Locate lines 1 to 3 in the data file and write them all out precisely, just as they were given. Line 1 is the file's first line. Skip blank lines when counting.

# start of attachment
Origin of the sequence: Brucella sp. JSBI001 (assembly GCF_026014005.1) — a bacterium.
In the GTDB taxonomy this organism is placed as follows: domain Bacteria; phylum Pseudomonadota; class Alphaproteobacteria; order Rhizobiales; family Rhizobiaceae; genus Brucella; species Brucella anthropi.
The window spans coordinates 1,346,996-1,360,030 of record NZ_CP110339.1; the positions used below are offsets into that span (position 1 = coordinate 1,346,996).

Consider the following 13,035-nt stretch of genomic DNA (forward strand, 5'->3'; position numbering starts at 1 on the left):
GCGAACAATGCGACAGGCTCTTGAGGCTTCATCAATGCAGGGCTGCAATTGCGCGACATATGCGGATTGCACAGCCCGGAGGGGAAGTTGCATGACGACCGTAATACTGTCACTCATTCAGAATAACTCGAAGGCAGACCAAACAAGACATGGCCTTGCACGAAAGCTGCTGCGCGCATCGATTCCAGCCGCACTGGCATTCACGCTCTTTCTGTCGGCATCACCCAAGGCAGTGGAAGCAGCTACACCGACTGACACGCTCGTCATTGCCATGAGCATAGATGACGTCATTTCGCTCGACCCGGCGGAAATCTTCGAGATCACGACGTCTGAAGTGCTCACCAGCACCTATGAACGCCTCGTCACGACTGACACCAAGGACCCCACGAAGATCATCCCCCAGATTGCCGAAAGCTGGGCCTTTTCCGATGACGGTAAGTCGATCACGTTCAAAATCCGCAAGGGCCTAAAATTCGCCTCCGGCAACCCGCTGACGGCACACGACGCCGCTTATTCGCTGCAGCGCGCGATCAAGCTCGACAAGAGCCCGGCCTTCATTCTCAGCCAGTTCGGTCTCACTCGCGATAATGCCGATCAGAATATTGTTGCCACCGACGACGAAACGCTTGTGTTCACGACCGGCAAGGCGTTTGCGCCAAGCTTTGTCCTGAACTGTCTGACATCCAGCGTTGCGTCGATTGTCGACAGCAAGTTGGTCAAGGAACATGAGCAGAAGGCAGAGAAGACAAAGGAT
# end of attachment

Origin of the sequence: Brucella sp. JSBI001 (assembly GCF_026014005.1) — a bacterium.
In the GTDB taxonomy this organism is placed as follows: domain Bacteria; phylum Pseudomonadota; class Alphaproteobacteria; order Rhizobiales; family Rhizobiaceae; genus Brucella; species Brucella anthropi.
The window spans coordinates 1,346,996-1,360,030 of record NZ_CP110339.1; the positions used below are offsets into that span (position 1 = coordinate 1,346,996).